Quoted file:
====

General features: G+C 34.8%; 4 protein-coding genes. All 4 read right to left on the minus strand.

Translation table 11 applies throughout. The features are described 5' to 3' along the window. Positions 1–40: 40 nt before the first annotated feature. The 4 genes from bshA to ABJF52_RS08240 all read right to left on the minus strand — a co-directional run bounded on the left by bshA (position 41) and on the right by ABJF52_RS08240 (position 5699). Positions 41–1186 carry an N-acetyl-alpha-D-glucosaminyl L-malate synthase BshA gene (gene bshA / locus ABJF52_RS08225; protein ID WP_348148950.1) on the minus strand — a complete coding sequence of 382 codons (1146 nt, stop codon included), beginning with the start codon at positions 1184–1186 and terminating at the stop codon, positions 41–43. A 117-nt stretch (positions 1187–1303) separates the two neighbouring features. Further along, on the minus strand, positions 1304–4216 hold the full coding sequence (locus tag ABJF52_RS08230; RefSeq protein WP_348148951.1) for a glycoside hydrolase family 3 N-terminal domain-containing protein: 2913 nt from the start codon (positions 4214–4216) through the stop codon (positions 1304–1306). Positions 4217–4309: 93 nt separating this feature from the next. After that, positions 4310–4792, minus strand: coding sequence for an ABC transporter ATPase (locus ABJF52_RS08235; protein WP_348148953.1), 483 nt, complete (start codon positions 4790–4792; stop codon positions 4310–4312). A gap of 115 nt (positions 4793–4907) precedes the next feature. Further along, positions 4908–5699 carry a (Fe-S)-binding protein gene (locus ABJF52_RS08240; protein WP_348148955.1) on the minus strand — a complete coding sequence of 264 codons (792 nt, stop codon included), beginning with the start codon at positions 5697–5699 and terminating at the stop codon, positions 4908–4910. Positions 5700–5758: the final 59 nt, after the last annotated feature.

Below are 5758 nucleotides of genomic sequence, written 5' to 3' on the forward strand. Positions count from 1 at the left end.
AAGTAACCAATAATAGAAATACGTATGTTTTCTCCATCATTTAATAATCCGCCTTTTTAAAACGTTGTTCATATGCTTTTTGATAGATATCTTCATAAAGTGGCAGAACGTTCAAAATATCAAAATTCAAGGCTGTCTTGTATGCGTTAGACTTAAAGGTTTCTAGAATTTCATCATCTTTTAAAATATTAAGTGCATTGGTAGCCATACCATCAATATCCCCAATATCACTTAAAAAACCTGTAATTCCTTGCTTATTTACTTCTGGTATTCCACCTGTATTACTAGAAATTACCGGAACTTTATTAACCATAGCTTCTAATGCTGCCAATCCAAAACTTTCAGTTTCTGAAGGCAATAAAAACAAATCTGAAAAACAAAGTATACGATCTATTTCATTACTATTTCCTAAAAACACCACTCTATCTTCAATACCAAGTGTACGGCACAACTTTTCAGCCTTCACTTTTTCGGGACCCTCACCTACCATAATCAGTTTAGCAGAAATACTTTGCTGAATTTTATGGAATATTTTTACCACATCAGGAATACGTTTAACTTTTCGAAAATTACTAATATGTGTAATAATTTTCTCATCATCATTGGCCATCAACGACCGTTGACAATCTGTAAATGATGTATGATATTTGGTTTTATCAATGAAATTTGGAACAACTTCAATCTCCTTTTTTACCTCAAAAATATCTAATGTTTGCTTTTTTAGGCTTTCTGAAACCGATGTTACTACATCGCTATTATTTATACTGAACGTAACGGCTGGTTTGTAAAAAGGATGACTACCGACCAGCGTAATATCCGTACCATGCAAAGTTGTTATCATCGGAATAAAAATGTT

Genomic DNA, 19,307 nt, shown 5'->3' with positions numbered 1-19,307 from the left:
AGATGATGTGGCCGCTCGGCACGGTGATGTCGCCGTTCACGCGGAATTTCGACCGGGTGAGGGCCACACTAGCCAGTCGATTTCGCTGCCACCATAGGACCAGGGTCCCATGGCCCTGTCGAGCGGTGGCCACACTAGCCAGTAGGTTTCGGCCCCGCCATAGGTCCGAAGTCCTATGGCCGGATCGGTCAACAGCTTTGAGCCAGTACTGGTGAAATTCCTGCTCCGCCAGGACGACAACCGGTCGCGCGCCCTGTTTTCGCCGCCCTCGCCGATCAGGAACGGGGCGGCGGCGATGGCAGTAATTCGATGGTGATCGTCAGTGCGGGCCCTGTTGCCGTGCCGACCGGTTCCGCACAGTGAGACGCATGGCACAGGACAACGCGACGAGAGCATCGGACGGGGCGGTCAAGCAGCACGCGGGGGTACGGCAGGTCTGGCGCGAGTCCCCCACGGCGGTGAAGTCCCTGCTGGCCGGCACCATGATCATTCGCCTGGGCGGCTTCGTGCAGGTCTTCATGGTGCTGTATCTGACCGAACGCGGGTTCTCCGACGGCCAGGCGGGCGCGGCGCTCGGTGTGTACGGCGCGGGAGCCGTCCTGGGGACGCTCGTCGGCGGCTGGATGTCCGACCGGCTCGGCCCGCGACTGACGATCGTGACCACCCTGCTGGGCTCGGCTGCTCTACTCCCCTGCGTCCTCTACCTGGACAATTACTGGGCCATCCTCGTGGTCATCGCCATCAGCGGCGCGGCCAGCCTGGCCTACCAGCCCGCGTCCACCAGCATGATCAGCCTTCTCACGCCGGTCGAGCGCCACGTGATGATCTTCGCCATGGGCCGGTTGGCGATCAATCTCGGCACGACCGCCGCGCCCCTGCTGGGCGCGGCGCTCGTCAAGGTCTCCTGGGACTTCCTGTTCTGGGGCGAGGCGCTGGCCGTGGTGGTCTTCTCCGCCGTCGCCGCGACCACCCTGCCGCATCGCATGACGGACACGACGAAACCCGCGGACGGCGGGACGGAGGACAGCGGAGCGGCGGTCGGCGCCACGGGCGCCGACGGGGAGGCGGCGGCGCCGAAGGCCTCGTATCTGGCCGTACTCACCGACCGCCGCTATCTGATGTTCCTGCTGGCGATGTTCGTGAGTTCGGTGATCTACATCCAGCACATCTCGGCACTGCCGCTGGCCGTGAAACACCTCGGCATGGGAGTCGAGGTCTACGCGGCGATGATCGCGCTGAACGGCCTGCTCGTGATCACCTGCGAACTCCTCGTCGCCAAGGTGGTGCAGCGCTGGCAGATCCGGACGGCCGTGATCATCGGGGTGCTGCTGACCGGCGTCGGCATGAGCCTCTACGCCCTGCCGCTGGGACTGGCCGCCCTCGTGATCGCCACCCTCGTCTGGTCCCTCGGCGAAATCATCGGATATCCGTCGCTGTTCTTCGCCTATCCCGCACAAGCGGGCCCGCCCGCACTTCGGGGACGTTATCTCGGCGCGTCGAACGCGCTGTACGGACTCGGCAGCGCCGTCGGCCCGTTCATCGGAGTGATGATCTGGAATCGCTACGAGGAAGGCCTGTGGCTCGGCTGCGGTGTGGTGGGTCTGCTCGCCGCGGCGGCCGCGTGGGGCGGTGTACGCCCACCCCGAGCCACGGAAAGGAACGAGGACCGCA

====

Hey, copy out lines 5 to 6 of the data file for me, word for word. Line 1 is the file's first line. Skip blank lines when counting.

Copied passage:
Genomic DNA, 19,307 nt, shown 5'->3' with positions numbered 1-19,307 from the left:
AGATGATGTGGCCGCTCGGCACGGTGATGTCGCCGTTCACGCGGAATTTCGACCGGGTGAGGGCCACACTAGCCAGTCGATTTCGCTGCCACCATAGGACCAGGGTCCCATGGCCCTGTCGAGCGGTGGCCACACTAGCCAGTAGGTTTCGGCCCCGCCATAGGTCCGAAGTCCTATGGCCGGATCGGTCAACAGCTTTGAGCCAGTACTGGTGAAATTCCTGCTCCGCCAGGACGACAACCGGTCGCGCGCCCTGTTTTCGCCGCCCTCGCCGATCAGGAACGGGGCGGCGGCGATGGCAGTAATTCGATGGTGATCGTCAGTGCGGGCCCTGTTGCCGTGCCGACCGGTTCCGCACAGTGAGACGCATGGCACAGGACAACGCGACGAGAGCATCGGACGGGGCGGTCAAGCAGCACGCGGGGGTACGGCAGGTCTGGCGCGAGTCCCCCACGGCGGTGAAGTCCCTGCTGGCCGGCACCATGATCATTCGCCTGGGCGGCTTCGTGCAGGTCTTCATGGTGCTGTATCTGACCGAACGCGGGTTCTCCGACGGCCAGGCGGGCGCGGCGCTCGGTGTGTACGGCGCGGGAGCCGTCCTGGGGACGCTCGTCGGCGGCTGGATGTCCGACCGGCTCGGCCCGCGACTGACGATCGTGACCACCCTGCTGGGCTCGGCTGCTCTACTCCCCTGCGTCCTCTACCTGGACAATTACTGGGCCATCCTCGTGGTCATCGCCATCAGCGGCGCGGCCAGCCTGGCCTACCAGCCCGCGTCCACCAGCATGATCAGCCTTCTCACGCCGGTCGAGCGCCACGTGATGATCTTCGCCATGGGCCGGTTGGCGATCAATCTCGGCACGACCGCCGCGCCCCTGCTGGGCGCGGCGCTCGTCAAGGTCTCCTGGGACTTCCTGTTCTGGGGCGAGGCGCTGGCCGTGGTGGTCTTCTCCGCCGTCGCCGCGACCACCCTGCCGCATCGCATGACGGACACGACGAAACCCGCGGACGGCGGGACGGAGGACAGCGGAGCGGCGGTCGGCGCCACGGGCGCCGACGGGGAGGCGGCGGCGCCGAAGGCCTCGTATCTGGCCGTACTCACCGACCGCCGCTATCTGATGTTCCTGCTGGCGATGTTCGTGAGTTCGGTGATCTACATCCAGCACATCTCGGCACTGCCGCTGGCCGTGAAACACCTCGGCATGGGAGTCGAGGTCTACGCGGCGATGATCGCGCTGAACGGCCTGCTCGTGATCACCTGCGAACTCCTCGTCGCCAAGGTGGTGCAGCGCTGGCAGATCCGGACGGCCGTGATCATCGGGGTGCTGCTGACCGGCGTCGGCATGAGCCTCTACGCCCTGCCGCTGGGACTGGCCGCCCTCGTGATCGCCACCCTCGTCTGGTCCCTCGGCGAAATCATCGGATATCCGTCGCTGTTCTTCGCCTATCCCGCACAAGCGGGCCCGCCCGCACTTCGGGGACGTTATCTCGGCGCGTCGAACGCGCTGTACGGACTCGGCAGCGCCGTCGGCCCGTTCATCGGAGTGATGATCTGGAATCGCTACGAGGAAGGCCTGTGGCTCGGCTGCGGTGTGGTGGGTCTGCTCGCCGCGGCGGCCGCGTGGGGCGGTGTACGCCCACCCCGAGCCACGGAAAGGAACGAGGACCGCA